We could not disagree more. I'm simply reacting to a long string of posts which call into question and as such attempt to refute, without reason or evidence, any suggestion that Froome might not be all on the up and up.

The group isn't closed, the forum isn't like-minded. There is simply a mountain of evidence which has led many reasonable people to the same conclusion, that Froome and Sky are certainly engaged in disinformation campaigns and overwhelmingly likely to be doping.

That the massive preponderance of evidence points to a fairly obvious conclusion is not evidence of groupthink. It's evidence of rationality. Attempts to paint it as something else are self-congratulatory deflections. IMO.
On the subject of our disagreement, this appears to be a constant which I'm sure doesn't and indeed shouldn't worry either òf us at all.

You're reference to self congratulatory deflection is equally applicable to those who attempt to shut down any theories presented by those who don't agree with them whilst happily considering any theories, no matter how wild or speculative, should they happen to err on the side of potentially supporting your own beliefs.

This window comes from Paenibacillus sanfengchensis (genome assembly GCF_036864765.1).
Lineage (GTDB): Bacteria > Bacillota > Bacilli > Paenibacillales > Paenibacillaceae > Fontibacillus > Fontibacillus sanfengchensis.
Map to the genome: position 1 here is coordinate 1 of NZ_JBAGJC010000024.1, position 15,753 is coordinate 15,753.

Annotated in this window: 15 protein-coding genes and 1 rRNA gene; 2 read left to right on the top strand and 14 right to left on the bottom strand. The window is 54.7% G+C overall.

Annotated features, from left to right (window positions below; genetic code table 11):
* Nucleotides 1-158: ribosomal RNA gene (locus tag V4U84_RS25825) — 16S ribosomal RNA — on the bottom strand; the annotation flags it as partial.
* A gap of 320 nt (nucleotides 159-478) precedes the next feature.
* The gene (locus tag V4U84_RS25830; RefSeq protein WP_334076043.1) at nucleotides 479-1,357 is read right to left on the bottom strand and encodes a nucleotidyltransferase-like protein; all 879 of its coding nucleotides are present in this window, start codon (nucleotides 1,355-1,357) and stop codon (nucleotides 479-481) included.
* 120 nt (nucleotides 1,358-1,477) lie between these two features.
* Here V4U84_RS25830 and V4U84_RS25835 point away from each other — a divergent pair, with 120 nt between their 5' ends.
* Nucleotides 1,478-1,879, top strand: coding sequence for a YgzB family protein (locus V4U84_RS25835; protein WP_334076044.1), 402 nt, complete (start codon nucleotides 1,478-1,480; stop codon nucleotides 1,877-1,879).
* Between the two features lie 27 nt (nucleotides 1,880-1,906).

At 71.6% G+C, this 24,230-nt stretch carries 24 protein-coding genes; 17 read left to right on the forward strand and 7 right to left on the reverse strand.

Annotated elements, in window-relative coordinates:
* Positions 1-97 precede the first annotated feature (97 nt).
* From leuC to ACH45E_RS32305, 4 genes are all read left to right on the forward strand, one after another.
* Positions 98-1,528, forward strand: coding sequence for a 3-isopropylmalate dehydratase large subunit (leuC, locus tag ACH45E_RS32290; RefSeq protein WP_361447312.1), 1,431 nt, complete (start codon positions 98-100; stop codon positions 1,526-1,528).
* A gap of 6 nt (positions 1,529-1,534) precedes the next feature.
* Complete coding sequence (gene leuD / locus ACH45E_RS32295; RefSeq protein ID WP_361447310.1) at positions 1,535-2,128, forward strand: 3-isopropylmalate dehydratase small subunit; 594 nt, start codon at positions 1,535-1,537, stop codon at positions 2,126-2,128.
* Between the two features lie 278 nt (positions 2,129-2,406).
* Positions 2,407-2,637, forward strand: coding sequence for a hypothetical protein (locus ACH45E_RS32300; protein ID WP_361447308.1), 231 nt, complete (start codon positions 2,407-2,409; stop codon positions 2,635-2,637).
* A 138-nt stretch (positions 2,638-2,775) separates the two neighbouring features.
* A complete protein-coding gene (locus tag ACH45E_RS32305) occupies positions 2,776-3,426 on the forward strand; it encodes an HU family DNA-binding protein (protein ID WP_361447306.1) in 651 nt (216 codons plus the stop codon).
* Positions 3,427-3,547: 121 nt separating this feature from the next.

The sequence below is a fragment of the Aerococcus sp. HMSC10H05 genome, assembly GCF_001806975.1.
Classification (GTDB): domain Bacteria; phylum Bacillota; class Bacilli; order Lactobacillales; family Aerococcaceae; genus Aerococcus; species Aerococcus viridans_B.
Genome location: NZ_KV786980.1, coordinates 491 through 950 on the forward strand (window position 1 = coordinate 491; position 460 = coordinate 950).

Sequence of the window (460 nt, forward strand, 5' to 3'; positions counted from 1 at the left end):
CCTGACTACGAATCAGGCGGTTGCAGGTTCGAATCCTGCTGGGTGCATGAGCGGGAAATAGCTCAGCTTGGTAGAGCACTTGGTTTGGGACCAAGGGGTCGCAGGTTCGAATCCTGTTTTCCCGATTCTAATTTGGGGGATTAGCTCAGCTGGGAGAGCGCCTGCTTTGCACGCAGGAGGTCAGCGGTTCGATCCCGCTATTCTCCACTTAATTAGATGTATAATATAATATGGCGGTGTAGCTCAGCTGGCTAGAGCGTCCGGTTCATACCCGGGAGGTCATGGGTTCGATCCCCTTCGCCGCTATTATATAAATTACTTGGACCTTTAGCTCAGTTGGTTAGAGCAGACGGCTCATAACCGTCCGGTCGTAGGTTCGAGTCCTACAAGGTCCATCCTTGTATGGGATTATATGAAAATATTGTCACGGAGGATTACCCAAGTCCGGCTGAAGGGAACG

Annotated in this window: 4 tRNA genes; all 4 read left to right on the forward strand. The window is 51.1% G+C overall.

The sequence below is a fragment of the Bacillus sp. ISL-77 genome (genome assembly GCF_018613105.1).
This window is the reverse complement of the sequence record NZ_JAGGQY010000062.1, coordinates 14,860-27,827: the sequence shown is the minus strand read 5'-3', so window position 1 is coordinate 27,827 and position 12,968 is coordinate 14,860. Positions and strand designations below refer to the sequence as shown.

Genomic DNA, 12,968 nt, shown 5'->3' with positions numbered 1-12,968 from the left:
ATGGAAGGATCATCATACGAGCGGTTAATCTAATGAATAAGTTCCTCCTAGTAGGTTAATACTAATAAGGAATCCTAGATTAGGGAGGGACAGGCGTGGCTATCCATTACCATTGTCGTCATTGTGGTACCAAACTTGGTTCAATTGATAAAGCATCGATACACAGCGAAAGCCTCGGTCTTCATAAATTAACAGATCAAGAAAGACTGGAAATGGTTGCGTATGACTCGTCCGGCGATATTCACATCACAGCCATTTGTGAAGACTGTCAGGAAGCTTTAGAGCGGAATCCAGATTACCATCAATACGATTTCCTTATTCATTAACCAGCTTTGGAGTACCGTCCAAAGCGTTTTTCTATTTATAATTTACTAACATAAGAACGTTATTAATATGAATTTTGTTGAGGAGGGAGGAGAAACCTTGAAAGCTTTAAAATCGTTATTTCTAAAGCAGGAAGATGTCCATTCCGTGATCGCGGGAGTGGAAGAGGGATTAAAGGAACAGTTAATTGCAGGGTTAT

Blind faith or blind hatred. Take your pick, the net effect is the same, yoù still end up blind and unable to see.
 
There is document I saw somewhere (if I find I will post the link) that describes the protocol for experimental testing. The rider comes to lab venue and is monitored and chaperoned, for the whole time and that is when the baseline and subsequent testing is done. He might be searched I would have thought too. I doubt he will be able to game the experimental tests but I am sure if he does demonstrate similar results to his AAF result which I doubt he will but for sake of argument he does you can say he has I am sure..